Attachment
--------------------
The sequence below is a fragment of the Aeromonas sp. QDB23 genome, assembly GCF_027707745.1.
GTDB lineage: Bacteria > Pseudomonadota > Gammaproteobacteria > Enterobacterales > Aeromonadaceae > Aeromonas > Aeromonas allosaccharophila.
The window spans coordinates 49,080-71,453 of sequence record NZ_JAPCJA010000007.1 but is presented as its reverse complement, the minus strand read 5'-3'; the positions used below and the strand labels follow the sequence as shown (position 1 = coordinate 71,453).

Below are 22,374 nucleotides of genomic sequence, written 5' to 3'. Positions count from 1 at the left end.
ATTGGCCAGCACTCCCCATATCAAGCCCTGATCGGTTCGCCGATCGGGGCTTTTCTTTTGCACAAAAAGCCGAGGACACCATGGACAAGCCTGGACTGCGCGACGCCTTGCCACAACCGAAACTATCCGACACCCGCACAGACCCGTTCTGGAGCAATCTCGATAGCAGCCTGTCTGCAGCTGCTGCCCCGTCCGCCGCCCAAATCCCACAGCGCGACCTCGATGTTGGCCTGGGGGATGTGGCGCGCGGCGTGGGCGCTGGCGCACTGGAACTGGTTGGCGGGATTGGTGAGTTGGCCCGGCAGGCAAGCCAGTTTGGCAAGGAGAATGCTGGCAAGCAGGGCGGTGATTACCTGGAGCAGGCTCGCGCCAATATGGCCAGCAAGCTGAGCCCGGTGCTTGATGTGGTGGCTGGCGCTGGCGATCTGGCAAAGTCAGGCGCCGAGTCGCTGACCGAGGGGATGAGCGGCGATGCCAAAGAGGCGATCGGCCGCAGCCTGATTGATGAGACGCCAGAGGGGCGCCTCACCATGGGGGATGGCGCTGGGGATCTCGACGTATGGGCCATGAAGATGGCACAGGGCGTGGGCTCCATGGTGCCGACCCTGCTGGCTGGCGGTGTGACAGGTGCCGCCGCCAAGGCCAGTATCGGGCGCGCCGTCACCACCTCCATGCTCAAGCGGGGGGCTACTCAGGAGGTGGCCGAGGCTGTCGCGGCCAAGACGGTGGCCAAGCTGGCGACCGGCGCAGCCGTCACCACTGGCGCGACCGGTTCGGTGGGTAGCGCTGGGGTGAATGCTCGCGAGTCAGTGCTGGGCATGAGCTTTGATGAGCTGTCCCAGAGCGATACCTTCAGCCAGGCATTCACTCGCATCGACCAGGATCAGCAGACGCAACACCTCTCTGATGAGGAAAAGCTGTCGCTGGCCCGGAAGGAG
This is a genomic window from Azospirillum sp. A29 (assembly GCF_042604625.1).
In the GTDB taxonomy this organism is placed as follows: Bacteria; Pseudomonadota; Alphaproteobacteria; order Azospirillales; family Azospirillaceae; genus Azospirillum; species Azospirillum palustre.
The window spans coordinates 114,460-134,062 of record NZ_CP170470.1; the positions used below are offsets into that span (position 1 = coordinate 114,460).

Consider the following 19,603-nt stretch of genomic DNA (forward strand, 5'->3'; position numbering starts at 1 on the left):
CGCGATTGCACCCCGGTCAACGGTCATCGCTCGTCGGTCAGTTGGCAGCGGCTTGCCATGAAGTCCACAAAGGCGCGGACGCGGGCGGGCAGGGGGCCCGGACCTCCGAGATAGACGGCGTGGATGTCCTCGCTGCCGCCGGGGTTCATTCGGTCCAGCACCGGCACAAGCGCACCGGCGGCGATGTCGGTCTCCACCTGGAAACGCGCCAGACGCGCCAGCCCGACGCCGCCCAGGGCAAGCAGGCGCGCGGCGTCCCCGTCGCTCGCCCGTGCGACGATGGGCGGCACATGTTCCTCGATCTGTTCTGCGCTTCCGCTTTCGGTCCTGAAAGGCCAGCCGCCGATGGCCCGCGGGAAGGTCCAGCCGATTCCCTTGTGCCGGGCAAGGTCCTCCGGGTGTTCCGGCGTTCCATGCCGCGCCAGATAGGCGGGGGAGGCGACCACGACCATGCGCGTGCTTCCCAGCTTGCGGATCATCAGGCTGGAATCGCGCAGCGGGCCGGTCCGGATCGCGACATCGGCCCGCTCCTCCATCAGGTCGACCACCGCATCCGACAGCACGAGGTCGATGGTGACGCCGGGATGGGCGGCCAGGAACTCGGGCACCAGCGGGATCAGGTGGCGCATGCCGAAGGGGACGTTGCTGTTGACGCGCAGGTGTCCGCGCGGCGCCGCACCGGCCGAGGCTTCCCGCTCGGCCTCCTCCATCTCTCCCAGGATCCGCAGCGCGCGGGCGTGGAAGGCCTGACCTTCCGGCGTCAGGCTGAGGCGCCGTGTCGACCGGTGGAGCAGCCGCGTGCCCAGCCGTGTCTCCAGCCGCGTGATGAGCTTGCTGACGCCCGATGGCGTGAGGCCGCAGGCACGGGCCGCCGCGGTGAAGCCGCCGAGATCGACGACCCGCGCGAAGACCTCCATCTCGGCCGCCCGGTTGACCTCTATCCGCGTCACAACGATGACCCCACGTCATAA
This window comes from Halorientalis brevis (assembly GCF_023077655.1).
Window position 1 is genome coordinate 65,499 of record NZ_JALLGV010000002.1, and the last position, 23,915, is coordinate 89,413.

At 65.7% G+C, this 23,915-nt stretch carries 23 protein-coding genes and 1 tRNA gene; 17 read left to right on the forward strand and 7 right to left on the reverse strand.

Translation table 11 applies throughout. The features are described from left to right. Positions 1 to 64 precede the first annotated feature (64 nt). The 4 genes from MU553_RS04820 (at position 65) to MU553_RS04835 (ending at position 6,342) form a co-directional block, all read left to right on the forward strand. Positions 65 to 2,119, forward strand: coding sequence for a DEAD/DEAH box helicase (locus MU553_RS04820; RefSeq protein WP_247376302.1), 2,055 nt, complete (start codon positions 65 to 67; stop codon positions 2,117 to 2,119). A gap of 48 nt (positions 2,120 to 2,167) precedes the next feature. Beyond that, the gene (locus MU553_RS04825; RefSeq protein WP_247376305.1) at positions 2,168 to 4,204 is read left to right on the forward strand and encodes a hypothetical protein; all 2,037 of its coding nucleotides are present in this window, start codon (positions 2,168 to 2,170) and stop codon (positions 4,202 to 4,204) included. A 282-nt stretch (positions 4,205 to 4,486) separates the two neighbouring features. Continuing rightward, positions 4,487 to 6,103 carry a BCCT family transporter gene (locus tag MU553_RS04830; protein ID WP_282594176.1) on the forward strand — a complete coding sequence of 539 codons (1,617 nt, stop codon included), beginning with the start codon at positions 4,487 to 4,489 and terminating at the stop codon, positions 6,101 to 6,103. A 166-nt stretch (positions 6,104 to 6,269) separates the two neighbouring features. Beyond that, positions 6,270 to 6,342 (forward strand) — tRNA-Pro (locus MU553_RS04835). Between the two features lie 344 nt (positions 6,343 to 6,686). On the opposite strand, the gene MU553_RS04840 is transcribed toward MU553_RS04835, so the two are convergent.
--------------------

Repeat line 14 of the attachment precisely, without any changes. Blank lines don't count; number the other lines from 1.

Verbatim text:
Translation table 11 applies throughout. The features are described from left to right. Positions 1 to 64 precede the first annotated feature (64 nt). The 4 genes from MU553_RS04820 (at position 65) to MU553_RS04835 (ending at position 6,342) form a co-directional block, all read left to right on the forward strand. Positions 65 to 2,119, forward strand: coding sequence for a DEAD/DEAH box helicase (locus MU553_RS04820; RefSeq protein WP_247376302.1), 2,055 nt, complete (start codon positions 65 to 67; stop codon positions 2,117 to 2,119). A gap of 48 nt (positions 2,120 to 2,167) precedes the next feature. Beyond that, the gene (locus MU553_RS04825; RefSeq protein WP_247376305.1) at positions 2,168 to 4,204 is read left to right on the forward strand and encodes a hypothetical protein; all 2,037 of its coding nucleotides are present in this window, start codon (positions 2,168 to 2,170) and stop codon (positions 4,202 to 4,204) included. A 282-nt stretch (positions 4,205 to 4,486) separates the two neighbouring features. Continuing rightward, positions 4,487 to 6,103 carry a BCCT family transporter gene (locus tag MU553_RS04830; protein ID WP_282594176.1) on the forward strand — a complete coding sequence of 539 codons (1,617 nt, stop codon included), beginning with the start codon at positions 4,487 to 4,489 and terminating at the stop codon, positions 6,101 to 6,103. A 166-nt stretch (positions 6,104 to 6,269) separates the two neighbouring features. Beyond that, positions 6,270 to 6,342 (forward strand) — tRNA-Pro (locus MU553_RS04835). Between the two features lie 344 nt (positions 6,343 to 6,686). On the opposite strand, the gene MU553_RS04840 is transcribed toward MU553_RS04835, so the two are convergent.